• All have passed an interview with a member of their experienced recruitment team
  • All have at least 2 years’ professional childcare experience
  • All have provided at least two childcare employment references which are checked and verified in person
  • They collect Photo ID and proof of address for every childcarer
  • They obtain copies of DBS certificates and childcare qualifications
  • All agree to Sitters’ Code of Conduct and Terms and Conditions
  • All are issued with a Sitters ID Card

The proof is in the pudding, and I have been so impressed with Sitters from my very first booking. The first Sitters babysitter I had during that wedding came in confidently and immediately established a rapport with my 1-year-old. She had even brought her own storybooks. I left her to put him to sleep and was amazed to find that he went to sleep for her readily, despite at that age refusing to ever sleep for me!

I have now been using Sitters for about 4 years, and have never been disappointed. Near my home, I have a small group of babysitters that we use regularly, and my children look forward to seeing them. My eldest sometimes asks me when I’m going to go out so he can see the babysitter.

Having a reliable babysitter makes a huge difference to someone like me, who has no family nearby. My husband and I have been able to celebrate special occasions like grownups, and look after our relationship. Recently, we were even able to go to a black tie event in London, and we had a babysitter from Sitters from 5pm until 1am. She played with the kids, put them to bed and, as usual, they were more well-behaved for her than they ever are for us!

I highly recommend giving Sitters a try. I was so pleased when they asked me to write this post, because it’s easy to write about a service I already use and know so well. To learn more and sign up, please visit http://www.sitters.co.uk/find-a-babysitter.aspx.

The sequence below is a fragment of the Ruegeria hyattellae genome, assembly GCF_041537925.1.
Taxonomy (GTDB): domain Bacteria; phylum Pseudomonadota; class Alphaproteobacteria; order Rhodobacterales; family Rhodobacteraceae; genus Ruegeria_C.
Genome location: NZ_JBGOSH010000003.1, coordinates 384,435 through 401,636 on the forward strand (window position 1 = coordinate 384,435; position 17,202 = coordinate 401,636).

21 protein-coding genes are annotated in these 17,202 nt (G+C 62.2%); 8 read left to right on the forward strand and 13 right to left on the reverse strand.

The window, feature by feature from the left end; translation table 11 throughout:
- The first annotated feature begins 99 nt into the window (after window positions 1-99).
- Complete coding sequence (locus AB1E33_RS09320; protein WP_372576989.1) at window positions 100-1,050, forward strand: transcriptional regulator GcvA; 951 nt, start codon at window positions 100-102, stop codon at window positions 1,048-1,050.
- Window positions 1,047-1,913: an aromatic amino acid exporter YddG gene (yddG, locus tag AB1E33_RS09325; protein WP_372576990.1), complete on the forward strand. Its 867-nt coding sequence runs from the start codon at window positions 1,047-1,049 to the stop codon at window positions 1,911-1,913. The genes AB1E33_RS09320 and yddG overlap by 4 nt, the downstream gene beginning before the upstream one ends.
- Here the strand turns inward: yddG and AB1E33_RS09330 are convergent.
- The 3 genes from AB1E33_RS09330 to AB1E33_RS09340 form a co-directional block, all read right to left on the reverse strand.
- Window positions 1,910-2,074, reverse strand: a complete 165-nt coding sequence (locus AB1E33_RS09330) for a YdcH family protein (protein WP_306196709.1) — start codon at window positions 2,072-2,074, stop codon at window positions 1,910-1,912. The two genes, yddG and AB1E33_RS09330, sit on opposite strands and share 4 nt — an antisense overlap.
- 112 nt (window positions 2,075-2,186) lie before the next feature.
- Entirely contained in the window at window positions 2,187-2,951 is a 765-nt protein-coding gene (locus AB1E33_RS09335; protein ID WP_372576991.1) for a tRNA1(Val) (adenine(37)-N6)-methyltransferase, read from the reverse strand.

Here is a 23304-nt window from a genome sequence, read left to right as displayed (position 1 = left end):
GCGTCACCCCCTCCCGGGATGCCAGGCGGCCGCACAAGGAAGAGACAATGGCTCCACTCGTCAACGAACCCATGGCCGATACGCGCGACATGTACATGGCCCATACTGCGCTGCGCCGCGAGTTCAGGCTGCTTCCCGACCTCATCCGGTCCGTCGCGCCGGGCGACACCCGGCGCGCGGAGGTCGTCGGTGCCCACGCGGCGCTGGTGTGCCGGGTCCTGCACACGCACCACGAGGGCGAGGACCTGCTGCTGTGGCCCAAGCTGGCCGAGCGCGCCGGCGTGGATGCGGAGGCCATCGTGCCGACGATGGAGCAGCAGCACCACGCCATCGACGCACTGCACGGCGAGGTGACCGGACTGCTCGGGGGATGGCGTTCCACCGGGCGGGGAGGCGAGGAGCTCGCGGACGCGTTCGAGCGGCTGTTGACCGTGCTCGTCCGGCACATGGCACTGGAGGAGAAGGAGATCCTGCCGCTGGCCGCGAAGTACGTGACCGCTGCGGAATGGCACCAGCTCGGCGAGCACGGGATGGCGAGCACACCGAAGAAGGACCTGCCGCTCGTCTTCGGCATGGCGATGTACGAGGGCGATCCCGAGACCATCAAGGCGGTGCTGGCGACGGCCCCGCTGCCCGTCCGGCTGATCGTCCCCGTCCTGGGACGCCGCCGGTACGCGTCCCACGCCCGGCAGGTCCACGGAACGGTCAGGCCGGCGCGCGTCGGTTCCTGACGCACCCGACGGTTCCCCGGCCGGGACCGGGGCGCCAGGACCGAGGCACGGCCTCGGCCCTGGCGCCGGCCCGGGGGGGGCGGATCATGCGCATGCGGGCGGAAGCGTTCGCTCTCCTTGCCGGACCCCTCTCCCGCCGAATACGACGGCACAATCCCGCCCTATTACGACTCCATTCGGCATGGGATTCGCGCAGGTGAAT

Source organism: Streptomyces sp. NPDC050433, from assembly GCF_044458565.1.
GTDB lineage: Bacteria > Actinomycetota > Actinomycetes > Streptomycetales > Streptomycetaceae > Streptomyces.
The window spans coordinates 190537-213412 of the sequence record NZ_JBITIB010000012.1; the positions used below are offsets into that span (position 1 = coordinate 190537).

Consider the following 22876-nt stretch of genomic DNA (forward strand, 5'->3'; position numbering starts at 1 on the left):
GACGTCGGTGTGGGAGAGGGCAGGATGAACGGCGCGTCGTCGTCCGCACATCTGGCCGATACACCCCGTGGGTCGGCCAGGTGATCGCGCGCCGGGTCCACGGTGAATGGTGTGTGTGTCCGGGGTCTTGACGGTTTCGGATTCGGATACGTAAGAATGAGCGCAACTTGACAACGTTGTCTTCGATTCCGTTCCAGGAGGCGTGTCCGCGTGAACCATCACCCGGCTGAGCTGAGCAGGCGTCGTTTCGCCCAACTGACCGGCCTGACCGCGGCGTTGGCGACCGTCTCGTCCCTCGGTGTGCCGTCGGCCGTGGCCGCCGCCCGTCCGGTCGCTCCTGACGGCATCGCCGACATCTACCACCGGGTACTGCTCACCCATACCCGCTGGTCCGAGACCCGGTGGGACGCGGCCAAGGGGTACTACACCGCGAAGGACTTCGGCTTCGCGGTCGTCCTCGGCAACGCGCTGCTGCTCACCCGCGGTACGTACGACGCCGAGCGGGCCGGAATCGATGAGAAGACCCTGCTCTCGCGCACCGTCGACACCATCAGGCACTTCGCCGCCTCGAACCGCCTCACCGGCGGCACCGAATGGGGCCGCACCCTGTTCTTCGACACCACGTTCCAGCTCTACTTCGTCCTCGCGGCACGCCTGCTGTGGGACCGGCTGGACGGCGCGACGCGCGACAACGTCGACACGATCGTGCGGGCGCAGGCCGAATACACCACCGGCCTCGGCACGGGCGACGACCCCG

Do you find it difficult finding a reliable and trustworthy babysitter? Please let me know in the comments if you have any questions about Sitters!

I received compensation for publishing this post, but my experience of the service and opinions are genuine.

There’s nothing wrong with New Year’s Resolutions

I’ve noticed that New Year’s Resolutions are a bit out of style these days. Some say: don’t make them because you’re going to break them anyway. Years of people making unrealistic goals for themselves and then failing have led to people not bothering at all, even scoffing at the whole notion.

However, I think that taking stock of the past year, and allowing yourself a fresh start, is a good idea. It’s not “new year, new me”. I’m the same me, but I want to set some gentle intentions for things I’d like to do it the year ahead. I also want to let you know about some things that are going to change on this blog.

A year reviewed

As years go, 2017 has not been my favourite one. The worst part of it was saying goodbye to both of my grandparents, who played a major role in my upbringing. It’s the first time close members of my family have died. Learning to live with my grief while continuing to function in daily life was very difficult for me. I developed a full-on anxiety problem, with heart palpitations/panic attacks.

I eventually got mostly rid of it though, and found that exercise and mindfulness are key for me in keeping myself happy and avoiding anxiety. I developed new strategies to fit exercise into my busy lifestyle and have tried new types of exercise too. My big success was completing a 10k race in 1 hour and 16 minutes, having never run so far before in my life.

Another fantastic success of this year was that I got a new job. I had a long notice period to work for my old one, so I’m not starting my new job until later this month. The new job is a complete career change but it is for an amazing and exciting employer, doing important work. I’m going to have a lot to learn and it’s pretty scary, but overall I’m looking forward to it and think it can only be a good thing.